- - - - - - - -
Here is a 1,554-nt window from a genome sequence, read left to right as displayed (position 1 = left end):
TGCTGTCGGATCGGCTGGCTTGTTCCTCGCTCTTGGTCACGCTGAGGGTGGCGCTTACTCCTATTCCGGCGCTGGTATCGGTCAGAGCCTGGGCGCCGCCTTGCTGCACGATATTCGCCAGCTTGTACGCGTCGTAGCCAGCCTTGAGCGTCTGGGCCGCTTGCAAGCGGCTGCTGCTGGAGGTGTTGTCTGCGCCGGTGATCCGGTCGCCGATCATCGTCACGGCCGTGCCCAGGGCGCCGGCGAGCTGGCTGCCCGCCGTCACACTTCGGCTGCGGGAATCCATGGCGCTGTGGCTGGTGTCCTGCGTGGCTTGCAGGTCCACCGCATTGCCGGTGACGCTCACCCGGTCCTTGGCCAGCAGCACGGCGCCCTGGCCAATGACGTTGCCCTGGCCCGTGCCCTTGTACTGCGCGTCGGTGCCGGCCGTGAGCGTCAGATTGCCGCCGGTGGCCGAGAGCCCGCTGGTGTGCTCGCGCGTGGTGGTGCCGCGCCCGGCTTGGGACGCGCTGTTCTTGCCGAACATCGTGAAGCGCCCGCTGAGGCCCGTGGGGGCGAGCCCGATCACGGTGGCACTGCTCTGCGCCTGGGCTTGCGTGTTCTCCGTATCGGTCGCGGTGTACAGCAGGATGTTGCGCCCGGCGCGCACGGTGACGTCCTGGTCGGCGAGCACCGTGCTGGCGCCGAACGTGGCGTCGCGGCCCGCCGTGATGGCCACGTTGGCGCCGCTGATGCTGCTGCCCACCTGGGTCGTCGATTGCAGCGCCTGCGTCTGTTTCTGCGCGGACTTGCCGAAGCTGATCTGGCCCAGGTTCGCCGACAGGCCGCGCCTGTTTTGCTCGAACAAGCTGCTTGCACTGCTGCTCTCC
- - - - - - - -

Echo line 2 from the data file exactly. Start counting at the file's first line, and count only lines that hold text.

TGCTGTCGGATCGGCTGGCTTGTTCCTCGCTCTTGGTCACGCTGAGGGTGGCGCTTACTCCTATTCCGGCGCTGGTATCGGTCAGAGCCTGGGCGCCGCCTTGCTGCACGATATTCGCCAGCTTGTACGCGTCGTAGCCAGCCTTGAGCGTCTGGGCCGCTTGCAAGCGGCTGCTGCTGGAGGTGTTGTCTGCGCCGGTGATCCGGTCGCCGATCATCGTCACGGCCGTGCCCAGGGCGCCGGCGAGCTGGCTGCCCGCCGTCACACTTCGGCTGCGGGAATCCATGGCGCTGTGGCTGGTGTCCTGCGTGGCTTGCAGGTCCACCGCATTGCCGGTGACGCTCACCCGGTCCTTGGCCAGCAGCACGGCGCCCTGGCCAATGACGTTGCCCTGGCCCGTGCCCTTGTACTGCGCGTCGGTGCCGGCCGTGAGCGTCAGATTGCCGCCGGTGGCCGAGAGCCCGCTGGTGTGCTCGCGCGTGGTGGTGCCGCGCCCGGCTTGGGACGCGCTGTTCTTGCCGAACATCGTGAAGCGCCCGCTGAGGCCCGTGGGGGCGAGCCCGATCACGGTGGCACTGCTCTGCGCCTGGGCTTGCGTGTTCTCCGTATCGGTCGCGGTGTACAGCAGGATGTTGCGCCCGGCGCGCACGGTGACGTCCTGGTCGGCGAGCACCGTGCTGGCGCCGAACGTGGCGTCGCGGCCCGCCGTGATGGCCACGTTGGCGCCGCTGATGCTGCTGCCCACCTGGGTCGTCGATTGCAGCGCCTGCGTCTGTTTCTGCGCGGACTTGCCGAAGCTGATCTGGCCCAGGTTCGCCGACAGGCCGCGCCTGTTTTGCTCGAACAAGCTGCTTGCACTGCTGCTCTCC